Mother sues over Nogales, Ariz., police killing her truck-driving son
May 27, 2022
A mother is suing Arizona law enforcement officers for killing her son, a long-haul truck driver, in an intense shootout in May 2021.
Glen Ray Cockrum Jr., 39, of Volusia County, Fla., was shot to death on the afternoon of May 24, 2021, on Grand Avenue in Nogales.
The civil lawsuit is being brought by Tucson, Ariz., attorney Paul Gattone on behalf of Cockrum’s mother, Cora J. Waller of Shirley, Ark.
“Within a span of approximately 90 seconds, nine officers unleashed 122 bullets on the driver as he slowly maneuvered his empty semitruck through a busy Walmart parking lot and onto Nogales’ main thoroughfare,” according to the civil lawsuit filed May 23, 2022.
The lawsuit names the city of Nogales, Nogales Police Chief Roy Bermudez and Nogales Police officers Sgt. Nicolas Acevedo, Sgt. Robert Gallego, Cpl. Gerardo Batriz, Jose Pimienta, Jesus Gomez , Guadalupe Villa and Mario Lopez. Santa Cruz County Sheriff’s Office Detective Joseph Bunting also is named.
All officers who fired their weapons during the May 24 event were absolved by County Attorney George Silva in October, reported NogalesInternational.com. He said the officers were justified in using lethal force.
The Arizona Department of Public Safety investigated the incident. There were three different shooting scenes: a Border Patrol checkpoint on Interstate 19, the Walmart parking lot in Nogales, and the place on Grand Avenue where officers fired at least 102 rounds, one of which pierced Cockrum’s left chest and killed him.
NogalesInternational.com has published a YouTube video montage of cellphone footage of the events at the produce shipper’s warehouse, during the slow chase on I-19 and Grand Avenue and of the final shootout.
The attorney representing the dead man’s estate and mother noted that Cockrum was suspected at most of only misdemeanor trespass when the police chase began that ended in a fusillade of bullets shot at his truck.
The day’s events
Most of this account comes from the civil lawsuit brought by the dead man’s mother.
Early May 24, Cockrum was driving a truck owned and operated by Bettendorf, Iowa-based A&B Logistics, according to the lawsuit. He delivered cargo to a Phoenix warehouse and was told to pick up a load of produce in Rio Rico, Ariz., which is near Nogales.
When he arrived in Rio Rico, he went to the wrong place, which was a couple of miles from the correct stop and parked. A warehouse employee went up to Cockrum’s truck and asked him to move. The employee said Cockrum stayed in his cab but showed a knife. Just before noon, the employee texted a family member who was a 911 dispatcher for advice on what to do.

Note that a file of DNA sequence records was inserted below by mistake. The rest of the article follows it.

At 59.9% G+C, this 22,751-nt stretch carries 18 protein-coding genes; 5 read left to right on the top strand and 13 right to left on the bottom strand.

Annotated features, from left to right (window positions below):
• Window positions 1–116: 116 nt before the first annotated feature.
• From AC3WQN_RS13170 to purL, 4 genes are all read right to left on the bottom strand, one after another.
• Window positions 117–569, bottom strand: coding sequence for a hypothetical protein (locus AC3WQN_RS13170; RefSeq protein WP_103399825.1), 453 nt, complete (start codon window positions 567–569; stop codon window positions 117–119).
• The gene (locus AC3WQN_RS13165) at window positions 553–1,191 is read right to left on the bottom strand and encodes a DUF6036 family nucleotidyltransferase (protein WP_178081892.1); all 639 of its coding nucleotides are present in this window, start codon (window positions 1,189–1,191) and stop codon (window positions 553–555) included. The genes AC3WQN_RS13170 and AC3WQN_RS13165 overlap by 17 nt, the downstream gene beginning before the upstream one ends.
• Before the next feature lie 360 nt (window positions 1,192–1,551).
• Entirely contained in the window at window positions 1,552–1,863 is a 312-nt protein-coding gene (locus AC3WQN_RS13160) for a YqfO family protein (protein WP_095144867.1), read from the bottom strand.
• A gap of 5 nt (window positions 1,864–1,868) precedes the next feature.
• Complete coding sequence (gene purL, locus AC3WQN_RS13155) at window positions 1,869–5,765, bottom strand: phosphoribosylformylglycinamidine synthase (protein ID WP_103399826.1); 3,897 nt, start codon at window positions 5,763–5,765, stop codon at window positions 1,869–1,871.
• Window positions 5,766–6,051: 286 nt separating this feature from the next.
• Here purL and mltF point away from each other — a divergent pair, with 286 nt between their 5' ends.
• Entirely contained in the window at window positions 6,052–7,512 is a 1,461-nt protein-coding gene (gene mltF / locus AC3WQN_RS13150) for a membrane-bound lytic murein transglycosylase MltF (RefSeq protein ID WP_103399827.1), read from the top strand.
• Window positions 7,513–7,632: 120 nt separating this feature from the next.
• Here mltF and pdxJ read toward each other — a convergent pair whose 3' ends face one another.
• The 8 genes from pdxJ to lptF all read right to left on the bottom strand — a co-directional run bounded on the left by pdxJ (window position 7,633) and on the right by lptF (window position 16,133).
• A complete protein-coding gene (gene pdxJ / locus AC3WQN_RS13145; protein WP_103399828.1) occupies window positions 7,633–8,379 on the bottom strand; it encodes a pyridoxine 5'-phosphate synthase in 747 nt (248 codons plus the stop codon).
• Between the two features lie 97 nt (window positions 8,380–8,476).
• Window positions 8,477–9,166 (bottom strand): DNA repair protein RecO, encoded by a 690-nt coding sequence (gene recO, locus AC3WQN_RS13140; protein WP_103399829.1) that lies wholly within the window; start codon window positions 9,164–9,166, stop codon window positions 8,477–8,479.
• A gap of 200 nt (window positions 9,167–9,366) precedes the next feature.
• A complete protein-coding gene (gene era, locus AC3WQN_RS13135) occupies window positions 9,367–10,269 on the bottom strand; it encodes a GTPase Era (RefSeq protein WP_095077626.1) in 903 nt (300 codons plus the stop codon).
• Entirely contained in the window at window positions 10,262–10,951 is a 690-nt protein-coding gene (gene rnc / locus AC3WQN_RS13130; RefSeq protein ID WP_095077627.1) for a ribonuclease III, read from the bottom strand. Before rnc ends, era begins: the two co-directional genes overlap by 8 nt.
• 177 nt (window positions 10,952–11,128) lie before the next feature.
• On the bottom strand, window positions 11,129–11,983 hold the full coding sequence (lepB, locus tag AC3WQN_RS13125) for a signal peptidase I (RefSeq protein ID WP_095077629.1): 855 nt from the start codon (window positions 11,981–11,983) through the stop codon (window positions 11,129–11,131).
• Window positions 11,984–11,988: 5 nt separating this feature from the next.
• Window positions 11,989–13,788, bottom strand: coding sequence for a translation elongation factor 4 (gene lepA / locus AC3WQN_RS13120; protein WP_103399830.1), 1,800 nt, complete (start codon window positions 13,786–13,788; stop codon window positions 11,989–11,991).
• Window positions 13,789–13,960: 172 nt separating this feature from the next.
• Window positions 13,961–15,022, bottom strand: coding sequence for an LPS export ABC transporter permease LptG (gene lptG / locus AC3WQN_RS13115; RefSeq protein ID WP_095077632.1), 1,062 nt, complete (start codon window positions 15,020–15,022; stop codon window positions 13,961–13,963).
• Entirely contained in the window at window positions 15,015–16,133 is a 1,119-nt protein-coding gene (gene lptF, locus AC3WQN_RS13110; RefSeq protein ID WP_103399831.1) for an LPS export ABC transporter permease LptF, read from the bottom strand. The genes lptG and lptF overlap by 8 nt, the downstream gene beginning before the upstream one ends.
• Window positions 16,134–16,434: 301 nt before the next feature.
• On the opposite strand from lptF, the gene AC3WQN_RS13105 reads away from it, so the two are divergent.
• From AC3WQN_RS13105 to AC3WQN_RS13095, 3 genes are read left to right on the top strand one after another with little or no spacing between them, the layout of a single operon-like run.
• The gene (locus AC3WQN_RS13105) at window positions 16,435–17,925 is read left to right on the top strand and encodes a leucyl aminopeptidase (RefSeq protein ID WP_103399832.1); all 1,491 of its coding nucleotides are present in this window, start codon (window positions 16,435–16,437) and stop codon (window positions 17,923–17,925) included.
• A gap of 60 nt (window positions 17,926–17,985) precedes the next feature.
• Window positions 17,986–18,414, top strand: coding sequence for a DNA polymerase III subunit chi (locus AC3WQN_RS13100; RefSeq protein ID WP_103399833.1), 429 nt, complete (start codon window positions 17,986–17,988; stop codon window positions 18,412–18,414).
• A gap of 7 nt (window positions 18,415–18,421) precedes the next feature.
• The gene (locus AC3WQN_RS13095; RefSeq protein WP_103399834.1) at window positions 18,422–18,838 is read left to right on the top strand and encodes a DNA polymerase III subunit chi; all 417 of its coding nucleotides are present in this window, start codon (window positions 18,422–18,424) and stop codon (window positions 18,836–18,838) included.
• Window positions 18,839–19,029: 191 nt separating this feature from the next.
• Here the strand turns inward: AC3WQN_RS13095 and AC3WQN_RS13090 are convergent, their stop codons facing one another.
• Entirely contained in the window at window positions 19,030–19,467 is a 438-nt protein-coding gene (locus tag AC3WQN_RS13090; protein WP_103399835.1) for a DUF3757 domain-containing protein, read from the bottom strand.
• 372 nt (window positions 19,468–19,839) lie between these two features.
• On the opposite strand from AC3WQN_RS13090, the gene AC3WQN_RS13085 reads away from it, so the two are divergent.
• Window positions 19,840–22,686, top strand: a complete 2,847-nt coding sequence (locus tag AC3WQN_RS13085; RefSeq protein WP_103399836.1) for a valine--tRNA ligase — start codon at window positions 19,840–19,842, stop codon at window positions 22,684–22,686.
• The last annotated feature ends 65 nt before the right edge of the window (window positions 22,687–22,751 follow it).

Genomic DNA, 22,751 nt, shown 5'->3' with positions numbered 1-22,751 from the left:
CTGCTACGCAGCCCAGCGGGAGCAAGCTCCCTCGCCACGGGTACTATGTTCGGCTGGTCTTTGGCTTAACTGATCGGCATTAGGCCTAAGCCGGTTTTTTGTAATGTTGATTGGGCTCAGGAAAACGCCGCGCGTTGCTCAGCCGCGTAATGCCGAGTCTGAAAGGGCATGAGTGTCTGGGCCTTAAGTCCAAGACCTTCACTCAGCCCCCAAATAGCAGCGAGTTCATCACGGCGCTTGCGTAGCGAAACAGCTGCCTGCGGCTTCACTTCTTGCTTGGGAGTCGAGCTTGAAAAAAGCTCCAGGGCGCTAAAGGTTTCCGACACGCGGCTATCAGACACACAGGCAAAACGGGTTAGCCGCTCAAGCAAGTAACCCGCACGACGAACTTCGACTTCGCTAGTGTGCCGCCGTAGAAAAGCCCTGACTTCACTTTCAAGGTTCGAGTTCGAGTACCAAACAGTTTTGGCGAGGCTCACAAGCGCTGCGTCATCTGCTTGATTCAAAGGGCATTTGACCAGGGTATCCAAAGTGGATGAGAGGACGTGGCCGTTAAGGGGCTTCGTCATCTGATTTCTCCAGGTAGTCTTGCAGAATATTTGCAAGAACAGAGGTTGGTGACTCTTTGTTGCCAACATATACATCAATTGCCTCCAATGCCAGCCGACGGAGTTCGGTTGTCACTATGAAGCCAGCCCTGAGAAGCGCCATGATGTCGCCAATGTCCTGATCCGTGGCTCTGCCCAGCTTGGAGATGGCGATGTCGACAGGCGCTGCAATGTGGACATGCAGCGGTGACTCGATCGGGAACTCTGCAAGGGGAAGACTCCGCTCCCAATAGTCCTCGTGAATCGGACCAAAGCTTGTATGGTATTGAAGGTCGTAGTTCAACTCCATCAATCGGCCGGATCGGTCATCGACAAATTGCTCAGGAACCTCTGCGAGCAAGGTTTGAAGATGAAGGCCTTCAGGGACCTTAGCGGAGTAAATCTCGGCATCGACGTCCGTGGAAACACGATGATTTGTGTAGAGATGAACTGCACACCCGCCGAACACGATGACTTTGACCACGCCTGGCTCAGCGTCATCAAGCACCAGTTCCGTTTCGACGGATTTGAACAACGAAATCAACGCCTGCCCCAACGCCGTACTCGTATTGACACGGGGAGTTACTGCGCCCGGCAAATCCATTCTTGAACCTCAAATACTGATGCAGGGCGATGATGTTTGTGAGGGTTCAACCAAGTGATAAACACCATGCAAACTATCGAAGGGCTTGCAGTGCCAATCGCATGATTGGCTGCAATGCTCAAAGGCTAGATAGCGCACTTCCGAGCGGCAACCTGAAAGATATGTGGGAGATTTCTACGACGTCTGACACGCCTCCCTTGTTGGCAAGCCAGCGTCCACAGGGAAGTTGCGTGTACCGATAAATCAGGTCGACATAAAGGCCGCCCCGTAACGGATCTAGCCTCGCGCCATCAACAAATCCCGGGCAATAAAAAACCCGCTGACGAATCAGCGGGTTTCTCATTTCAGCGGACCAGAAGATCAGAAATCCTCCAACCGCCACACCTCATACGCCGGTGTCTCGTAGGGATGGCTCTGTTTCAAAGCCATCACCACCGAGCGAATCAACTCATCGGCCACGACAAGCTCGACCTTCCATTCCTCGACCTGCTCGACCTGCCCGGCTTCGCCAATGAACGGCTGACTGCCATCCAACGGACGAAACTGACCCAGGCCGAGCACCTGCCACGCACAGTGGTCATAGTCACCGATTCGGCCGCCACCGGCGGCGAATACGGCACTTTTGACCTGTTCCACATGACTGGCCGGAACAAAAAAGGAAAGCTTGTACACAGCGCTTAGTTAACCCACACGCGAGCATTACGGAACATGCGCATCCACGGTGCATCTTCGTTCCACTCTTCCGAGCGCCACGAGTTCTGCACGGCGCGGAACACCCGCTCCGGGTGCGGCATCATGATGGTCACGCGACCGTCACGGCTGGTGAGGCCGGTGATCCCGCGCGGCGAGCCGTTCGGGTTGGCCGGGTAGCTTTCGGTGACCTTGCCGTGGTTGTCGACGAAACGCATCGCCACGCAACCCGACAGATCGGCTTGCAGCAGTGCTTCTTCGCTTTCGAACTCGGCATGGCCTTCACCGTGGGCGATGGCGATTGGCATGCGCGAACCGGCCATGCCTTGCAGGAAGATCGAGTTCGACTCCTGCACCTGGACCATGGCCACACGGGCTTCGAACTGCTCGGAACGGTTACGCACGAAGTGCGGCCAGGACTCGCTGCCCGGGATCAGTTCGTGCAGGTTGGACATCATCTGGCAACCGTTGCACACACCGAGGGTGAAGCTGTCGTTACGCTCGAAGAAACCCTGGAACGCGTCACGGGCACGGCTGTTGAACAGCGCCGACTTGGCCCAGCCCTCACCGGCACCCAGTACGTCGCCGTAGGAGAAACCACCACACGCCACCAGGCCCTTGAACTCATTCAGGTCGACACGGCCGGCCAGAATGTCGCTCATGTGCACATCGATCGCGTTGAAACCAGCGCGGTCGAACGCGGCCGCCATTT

Before a Santa Cruz County Sheriff’s Office deputy arrived, Cockrum had moved his truck to a neighboring warehouse. The deputy walked up to Cockrum’s truck. Cockrum stayed in his truck but reportedly again displayed a knife.
Another deputy arrived on the scene and so did two Customs and Border Patrol agents. After the Sheriff’s Office deputies brandished their guns, Cockrum put his truck in gear and slowly drove away, avoiding the parked law enforcement vehicles and officers. He slowly got onto I-19 going north. Sheriff’s deputies trailed him.
A U.S. Border Patrol checkpoint was in Cockrum’s path of travel on I-19. When he came upon it, Cockrum crossed over the median between the northbound and southbound lanes, apparently to avoid the checkpoint. A sheriff’s deputy shot at the wheels of Cockrum’s truck trying to stop it. Nogales Police officers joined the chase at this point.
Cockrum took the first Nogales exit onto Grand Avenue, where he ran two red lights at about 35 mph but came to a stop at a third red light. Then he turned into a Walmart parking lot. He came to a full stop there and stayed in his cab. Nogales Police Department officers decided to deploy a nonlethal flash bang grenade. They were able to break through a window of the truck but did not activate the flash bang grenade.
Then shooting began. Six officers fired shots in the Walmart parking lot. To escape, Cockrum nudged two police SUVs out of the way.
The lawsuit notes that no civilians were in the path of the truck and there was no immediate threat.
The Sheriff’s Office detective was the first to fire shots at Cockrum’s truck on Grand Avenue. As he stopped shooting, the Nogales Police officers started.
Department prone to ‘excessive force’
In the lawsuit, the attorney notes that the International Association of Chiefs recommends that officers should not shoot into moving vehicles “unless a person in the vehicle is immediately threatening the officer or another person … by means other than the vehicle.” Similar advice is quoted from the Police Executive Research Forum.
It also notes that the New York Police Department has banned the practice since 1972 and since then most of the nation’s largest police departments have followed suit.
The lawsuit says the Nogales Police Department has maintained a long-standing custom of needlessly escalating interactions with citizens who were nonviolent and posed no imminent threat to the public.
“The Nogales Police Department appears to have developed a habit of reflexively relying on excessive force when confronted with such nonviolent situations,” according to the lawsuit.
A copy of the lawsuit is available. LL